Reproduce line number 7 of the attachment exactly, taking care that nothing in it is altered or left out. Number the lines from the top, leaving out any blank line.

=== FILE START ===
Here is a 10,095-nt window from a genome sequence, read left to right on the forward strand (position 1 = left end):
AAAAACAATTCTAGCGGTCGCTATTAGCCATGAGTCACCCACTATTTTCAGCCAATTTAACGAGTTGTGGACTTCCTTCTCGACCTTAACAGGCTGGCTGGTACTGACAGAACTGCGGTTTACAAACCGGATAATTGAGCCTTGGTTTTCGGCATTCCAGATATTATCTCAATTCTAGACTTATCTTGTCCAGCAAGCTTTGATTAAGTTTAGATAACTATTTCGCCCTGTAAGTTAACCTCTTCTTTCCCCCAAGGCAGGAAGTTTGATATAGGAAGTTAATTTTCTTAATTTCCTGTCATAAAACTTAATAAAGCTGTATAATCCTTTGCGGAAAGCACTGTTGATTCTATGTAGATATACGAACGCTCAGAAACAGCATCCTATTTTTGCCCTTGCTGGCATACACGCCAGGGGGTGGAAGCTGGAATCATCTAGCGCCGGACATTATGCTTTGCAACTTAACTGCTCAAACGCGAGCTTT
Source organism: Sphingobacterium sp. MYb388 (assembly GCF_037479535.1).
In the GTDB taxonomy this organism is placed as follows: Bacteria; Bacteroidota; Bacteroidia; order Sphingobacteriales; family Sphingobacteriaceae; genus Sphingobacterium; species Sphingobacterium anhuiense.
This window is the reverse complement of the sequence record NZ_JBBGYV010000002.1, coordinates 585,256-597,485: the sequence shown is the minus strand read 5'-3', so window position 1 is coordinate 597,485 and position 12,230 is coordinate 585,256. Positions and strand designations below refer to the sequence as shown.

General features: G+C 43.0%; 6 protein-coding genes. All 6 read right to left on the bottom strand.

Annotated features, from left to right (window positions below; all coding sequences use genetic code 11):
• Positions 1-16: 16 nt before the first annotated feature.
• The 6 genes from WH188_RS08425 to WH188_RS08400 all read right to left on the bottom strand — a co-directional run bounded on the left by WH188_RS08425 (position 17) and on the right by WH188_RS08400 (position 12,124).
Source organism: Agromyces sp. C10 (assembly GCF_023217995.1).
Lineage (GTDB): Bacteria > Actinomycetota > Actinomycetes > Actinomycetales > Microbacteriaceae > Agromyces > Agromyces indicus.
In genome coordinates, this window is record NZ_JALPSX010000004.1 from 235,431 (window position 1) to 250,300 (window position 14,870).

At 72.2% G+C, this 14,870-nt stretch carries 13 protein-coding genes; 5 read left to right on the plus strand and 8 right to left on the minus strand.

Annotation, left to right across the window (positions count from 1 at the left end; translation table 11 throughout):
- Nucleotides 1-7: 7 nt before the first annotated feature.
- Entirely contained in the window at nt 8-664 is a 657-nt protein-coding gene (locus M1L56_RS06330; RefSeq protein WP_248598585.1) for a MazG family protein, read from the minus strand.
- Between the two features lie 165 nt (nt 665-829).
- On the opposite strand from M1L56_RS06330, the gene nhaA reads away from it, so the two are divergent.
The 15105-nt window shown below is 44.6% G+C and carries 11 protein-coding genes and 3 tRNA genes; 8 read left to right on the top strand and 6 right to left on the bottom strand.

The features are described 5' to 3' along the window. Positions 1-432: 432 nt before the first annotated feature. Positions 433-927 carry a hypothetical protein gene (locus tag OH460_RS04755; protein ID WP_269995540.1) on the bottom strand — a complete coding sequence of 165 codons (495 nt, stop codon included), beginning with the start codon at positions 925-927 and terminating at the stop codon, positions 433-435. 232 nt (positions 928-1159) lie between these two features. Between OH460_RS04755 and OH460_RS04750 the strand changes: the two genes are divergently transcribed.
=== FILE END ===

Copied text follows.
Annotated features, from left to right (window positions below; all coding sequences use genetic code 11):